After graduating from high school, Scott played saxophone with Mitch Goodson of MG and the K-PERS and regularly performed in Panama City Beach, Florida, and environs. It was there that vocalist Sonny Turner, who had recently left the vocal group The Platters, spotted him. Turner, who was starting his solo career around 1970, quickly hired Scott to go on tour, and they traveled around the country. The band played in Las Vegas often, and Scott was hired to be a member in the house band for famous comedians like Rodney Dangerfield and Rich Little, playing the “Strip.” Scott returned to Dothan to take a break from the road in the mid-1970s, and his sister Laura introduced him to the club scene there. He played a few songs with one club’s house band, Satyr, and was again quickly hired. He found steady work with Satyr for several years.
In 1977, Scott decided to move to Atlanta to find studio session work, leading to performances on numerous hit records. His saxophone work was featured by the southern rock group Lynyrd Skynyrd on “What’s Your Name,” the opening track on their 1977 Billboard top-selling album Street Survivors, produced by the noted Tom Dowd. (Several tracks were recorded at Muscle Shoals Sound Studio in Sheffield, Colbert County.) Later released as a single, “What’s Your Name” was a Billboard Top Single Pick in the Pop category and reached number 13 on Billboard’s Hot 100. In 1978, Scott was tapped by producer Steve Buckingham for the 1978 single, “I Love the Nightlife,” a disco song by Alicia Bridges. The song became a worldwide hit, reaching number 2 on Billboard’s Top Dance Club Songs, number 5 on Billboard’s Hot 100, and the number 1 Adult Contemporary song on Canada’s RPM music publication and helped launch Buckingham’s multiple Grammy Award-winning career. Scott later performed with Bridges’ band at the Bottom Line, the famous East Village club in New York City. “I Love the Nightlife” was nominated for a 1978 Grammy Award for best song, which Bridges performed at the ceremony to a cheering audience. Following Scott’s success with Bridges and Buckingham, he soon garnered the attention of other performers. He recorded the featured sax solo on Melissa Manchester’s “Whenever I Call You Friend” (co-written with Kenny Loggins) and appeared on her self-titled 1979 album produced by Buckingham and on Dionne Warwick’s “Easy Love” on her 1980 album No Night So Long, also produced by Buckingham.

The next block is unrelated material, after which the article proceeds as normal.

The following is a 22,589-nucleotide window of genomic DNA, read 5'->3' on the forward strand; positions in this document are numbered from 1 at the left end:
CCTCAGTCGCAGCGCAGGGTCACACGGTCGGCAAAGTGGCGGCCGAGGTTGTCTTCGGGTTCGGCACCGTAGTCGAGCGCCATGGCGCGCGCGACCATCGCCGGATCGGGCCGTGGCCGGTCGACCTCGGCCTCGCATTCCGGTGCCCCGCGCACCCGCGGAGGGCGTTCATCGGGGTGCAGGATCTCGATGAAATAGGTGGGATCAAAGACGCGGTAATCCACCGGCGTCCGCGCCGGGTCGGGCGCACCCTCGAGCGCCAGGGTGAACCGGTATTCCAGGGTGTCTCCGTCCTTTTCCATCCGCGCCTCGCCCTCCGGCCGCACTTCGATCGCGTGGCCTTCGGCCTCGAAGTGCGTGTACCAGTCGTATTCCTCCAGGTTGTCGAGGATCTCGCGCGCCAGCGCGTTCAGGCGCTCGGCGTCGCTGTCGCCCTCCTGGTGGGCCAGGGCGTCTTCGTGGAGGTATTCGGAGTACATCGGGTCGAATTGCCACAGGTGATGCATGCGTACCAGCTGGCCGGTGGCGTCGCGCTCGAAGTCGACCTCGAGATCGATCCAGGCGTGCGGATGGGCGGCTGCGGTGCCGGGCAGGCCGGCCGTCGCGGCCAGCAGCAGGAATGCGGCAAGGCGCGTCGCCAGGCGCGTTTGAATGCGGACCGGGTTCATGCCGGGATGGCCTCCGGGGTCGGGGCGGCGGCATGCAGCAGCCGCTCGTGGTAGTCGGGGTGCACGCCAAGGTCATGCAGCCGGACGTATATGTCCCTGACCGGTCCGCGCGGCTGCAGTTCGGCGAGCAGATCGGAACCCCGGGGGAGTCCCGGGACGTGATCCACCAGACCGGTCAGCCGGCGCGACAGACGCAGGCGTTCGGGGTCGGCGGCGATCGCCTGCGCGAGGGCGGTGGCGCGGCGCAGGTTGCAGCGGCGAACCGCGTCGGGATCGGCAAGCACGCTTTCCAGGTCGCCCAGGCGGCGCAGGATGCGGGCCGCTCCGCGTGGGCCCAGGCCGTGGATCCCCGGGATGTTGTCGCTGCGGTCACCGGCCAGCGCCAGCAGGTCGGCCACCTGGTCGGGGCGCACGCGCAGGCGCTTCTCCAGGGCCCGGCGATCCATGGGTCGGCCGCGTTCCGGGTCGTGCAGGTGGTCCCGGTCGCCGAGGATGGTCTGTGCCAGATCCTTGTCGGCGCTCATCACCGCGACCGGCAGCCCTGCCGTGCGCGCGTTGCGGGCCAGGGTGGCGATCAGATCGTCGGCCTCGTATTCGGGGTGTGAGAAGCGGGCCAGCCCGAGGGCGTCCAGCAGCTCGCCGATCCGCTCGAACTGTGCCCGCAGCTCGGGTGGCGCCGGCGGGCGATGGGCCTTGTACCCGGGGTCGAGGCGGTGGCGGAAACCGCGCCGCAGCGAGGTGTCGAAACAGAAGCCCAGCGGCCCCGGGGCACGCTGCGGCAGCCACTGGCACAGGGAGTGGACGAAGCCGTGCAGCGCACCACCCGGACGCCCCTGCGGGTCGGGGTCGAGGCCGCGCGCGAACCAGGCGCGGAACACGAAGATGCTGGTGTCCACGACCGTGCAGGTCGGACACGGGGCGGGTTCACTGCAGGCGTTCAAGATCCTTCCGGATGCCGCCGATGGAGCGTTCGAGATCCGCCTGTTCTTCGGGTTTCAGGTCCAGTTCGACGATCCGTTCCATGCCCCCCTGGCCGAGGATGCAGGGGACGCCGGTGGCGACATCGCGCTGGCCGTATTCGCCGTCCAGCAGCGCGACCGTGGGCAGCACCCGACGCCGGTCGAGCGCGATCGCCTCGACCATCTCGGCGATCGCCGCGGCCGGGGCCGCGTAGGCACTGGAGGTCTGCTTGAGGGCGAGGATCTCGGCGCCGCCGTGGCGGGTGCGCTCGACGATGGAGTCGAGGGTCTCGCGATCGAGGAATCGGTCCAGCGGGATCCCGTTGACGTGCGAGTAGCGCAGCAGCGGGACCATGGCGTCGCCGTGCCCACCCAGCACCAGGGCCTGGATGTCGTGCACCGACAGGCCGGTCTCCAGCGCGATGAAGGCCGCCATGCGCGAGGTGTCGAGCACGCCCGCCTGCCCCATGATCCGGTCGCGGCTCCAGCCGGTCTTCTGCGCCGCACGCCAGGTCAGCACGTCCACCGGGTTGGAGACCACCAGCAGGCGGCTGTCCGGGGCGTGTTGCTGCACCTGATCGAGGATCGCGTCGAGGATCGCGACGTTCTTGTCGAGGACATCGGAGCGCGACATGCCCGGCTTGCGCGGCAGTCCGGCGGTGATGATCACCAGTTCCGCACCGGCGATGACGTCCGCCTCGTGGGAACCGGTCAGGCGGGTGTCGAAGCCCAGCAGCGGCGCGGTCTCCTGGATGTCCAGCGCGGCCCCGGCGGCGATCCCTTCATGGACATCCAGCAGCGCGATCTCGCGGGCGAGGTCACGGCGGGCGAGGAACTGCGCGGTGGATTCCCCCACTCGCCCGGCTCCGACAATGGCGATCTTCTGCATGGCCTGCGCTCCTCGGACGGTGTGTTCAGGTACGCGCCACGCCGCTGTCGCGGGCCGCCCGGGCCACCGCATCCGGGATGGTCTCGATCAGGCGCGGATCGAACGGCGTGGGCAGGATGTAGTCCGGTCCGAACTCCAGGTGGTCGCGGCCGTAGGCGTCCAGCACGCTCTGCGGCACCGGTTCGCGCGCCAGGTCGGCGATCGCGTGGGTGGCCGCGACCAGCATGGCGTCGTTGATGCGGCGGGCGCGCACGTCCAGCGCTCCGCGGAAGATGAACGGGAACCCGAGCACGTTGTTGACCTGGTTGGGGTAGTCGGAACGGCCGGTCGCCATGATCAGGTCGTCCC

In the 1980s, Scott moved permanently to Panama City Beach and continued to play for more than two decades along the Emerald Coast, as the coastal region is often known. He also began teaching music lessons as a volunteer at the Martin Luther King Center in Panama City. He married a local musician, guitarist Patricia Elaine Cowin, in 1993 and continued his musical endeavors.
Scott died suddenly of a heart attack on September 3, 2009, at the age of 57. He had been plagued by various health problems and had been severely injured in a motorcycle accident that required a hip replacement. He is memorialized on downtown Dothan’s Boogie Woogie music mural, and his performances have been heard by millions of music fans worldwide in several era-defining songs.